The Black 14

A mural in Laramie, Wyoming, commemorates the 14 University of Wyoming football players who were kicked off the team in 1969. Artist Adrienne Vetter created the mural in 2018. (Alan Neves)

In 2019, John Griffin, Mel Hamilton, Tony McGee, Tony Gibson and several teammates were welcomed back to the University of Wyoming, 50 years after an incident that dramatically changed their lives.

These men — a few of those known as the Black 14 — committed to turn a dramatic negative experience into a meaningful positive legacy.

In 1969, 14 Black players on the University of Wyoming football team wanted to wear black armbands as a protest against the BYU football team and The Church of Jesus Christ of Latter-day Saints. At that time, Blacks could not hold the priesthood in the Church.

On the morning of Friday, Oct. 17, 1969, the 14 players appeared in the office of Coach Lloyd Eaton on the Wyoming campus in Laramie to request permission to wear the armbands in the next day’s game against BYU. At the time, Wyoming was a national power in football and was ranked No. 12 in the country. The 14 players wanted to show solidarity with their fellow University of Wyoming students who were engaged in civil-rights activities.

Eaton, though, immediately dismissed the 14 players from the team. Their dismissal was upheld that evening in an emergency session of the University of Wyoming Board of Trustees meeting with the state’s governor. Several of the players sat in the stands in the next day to watch the game, which Wyoming won, 40–7. The dismissal of the Black 14 not only impacted their lives — many were forced to withdraw from school due to loss of their scholarships, and returned to their hometowns across the United States — but it also signaled the end of Wyoming football’s sustained success. The team lost its last four games in 1969, finished with a 1–9 record in 1970 and Eaton was not invited back to coach in 1971.

Although some of the Black 14 returned to the University of Wyoming, and even to the football team, the legacy of the dismissals for many years was a mixed one. The incident was followed by positive change in some respects. BYU recruited its first Black football player in 1970. The Church began ordaining Blacks to the priesthood in 1978. But it wasn’t until 2019 that members of the Black 14 received an apology from the University of Wyoming. Not long after, several of them began working with the Church on food drives and other service and humanitarian initiatives, thereby creating a legacy of reconciliation and mutual aid.

Griffin became a ski instructor and corporate executive in Colorado, and now lives in the Denver area. Hamilton graduated from the University of Wyoming and spent years as a public school teacher and administrator in Casper. McGee played in the National Football League and then hosted a sports TV show in Washington, D.C. Gibson worked as a lineman for a power company in Massachusetts.

All of them now coordinate service with various food banks and social-service agencies in their hometowns.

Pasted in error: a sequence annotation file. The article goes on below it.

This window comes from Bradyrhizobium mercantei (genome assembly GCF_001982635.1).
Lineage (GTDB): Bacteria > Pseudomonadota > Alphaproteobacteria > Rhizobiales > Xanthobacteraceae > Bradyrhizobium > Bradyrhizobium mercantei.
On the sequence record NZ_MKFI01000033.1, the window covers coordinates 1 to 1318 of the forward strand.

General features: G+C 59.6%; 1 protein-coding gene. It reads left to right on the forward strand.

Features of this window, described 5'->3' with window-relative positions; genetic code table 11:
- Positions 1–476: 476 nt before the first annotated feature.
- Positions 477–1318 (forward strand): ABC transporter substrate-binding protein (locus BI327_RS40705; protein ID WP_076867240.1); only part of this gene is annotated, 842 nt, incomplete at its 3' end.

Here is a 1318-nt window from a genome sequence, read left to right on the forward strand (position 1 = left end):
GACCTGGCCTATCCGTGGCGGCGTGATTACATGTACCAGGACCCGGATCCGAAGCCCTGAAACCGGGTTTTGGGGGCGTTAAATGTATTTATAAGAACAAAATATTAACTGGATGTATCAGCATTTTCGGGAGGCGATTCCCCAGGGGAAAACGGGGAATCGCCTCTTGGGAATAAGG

Students and staff from the BYU journalism program interviewed Griffin, McGee, Hamilton and Gibson in their hometowns in Spring Term 2022, leading to this special issue of the Daily Universe Magazine. Additionally, BYU journalism students produced a video documentary about the Black 14’s service work with the Church, and the video is scheduled to premiere the week of the BYU-Wyoming football game in Provo on Sept. 24.

The Black 14

Jay “Jerry” Berry. #21, Safety. Tulsa, Oklahoma native. Retired after a career as a television sports reporter and anchor in Tulsa, Houston, Chicago and Detroit.

Tony Gibson. #44, Fullback. From Tulsa, Oklahoma. Retired in 2011 after 38 years as a lineman for a Massachusetts utility.

John Griffin. #22, Split end. Born in San Fernando, California. Was voted back on the Wyoming football team and graduated. Held several leadership positions with The Brand Company and United Airlines.

Lionel Grimes. #23, Defensive back. Born in Alliance, Ohio. Worked for Ford Motor Company and later as an employment diversity executive at Toyota.

Mel Hamilton. #65, Offensive guard, Tackle. Born in Boys Town, Nebraska. Graduated from the University of Wyoming. Hamilton became the first Black principal in Wyoming.

Ron Hill. #81, Split end. Born in Denver, Colorado. Became a physical education teacher in Denver.

Guillermo “Willie” Hysaw. #20, Flanker. Born in Bakersfield, California. Started his career in employment diversity and went on to become a vice president of Lexus Japan.

James Isaac (deceased). #30, Halfback. Born in Hanna, Wyoming, Graduated from Dakota Wesleyan University in Mitchell, South Dakota. Died Dec. 25, 1976.

Earl Lee (deceased). #66, Offensive guard. Born in Chattanooga, Tennessee. Retired as a principal, football coach and biology teacher in Baltimore, Maryland. Died Jan. 13, 2013.

Tony McGee. #88, Defensive end. Born in Battle Creek, Michigan. Played in the NFL for 14 seasons capping his career in Washington. McGee hosts a sports talk show.

Don Meadows (deceased). #52, Middle guard. Born in Denver, Colorado. Returned to play football at Wyoming. Died Nov. 10, 2009.

Ivie Moore. #33, Defensive back. Born in Pine Bluffs, Arkansas. Worked as a floor subcontractor in Arkansas.

Joe Williams. #26, Tailback. Born in Lufkin, Texas. Played briefly in NFL. Williams owns a property management company in Dallas.

Ted Williams. #24, Tailback. Born in Port Hueneme, California. Foreman at a paint manufacturing company in Waukegan, Illinois and top bowler.

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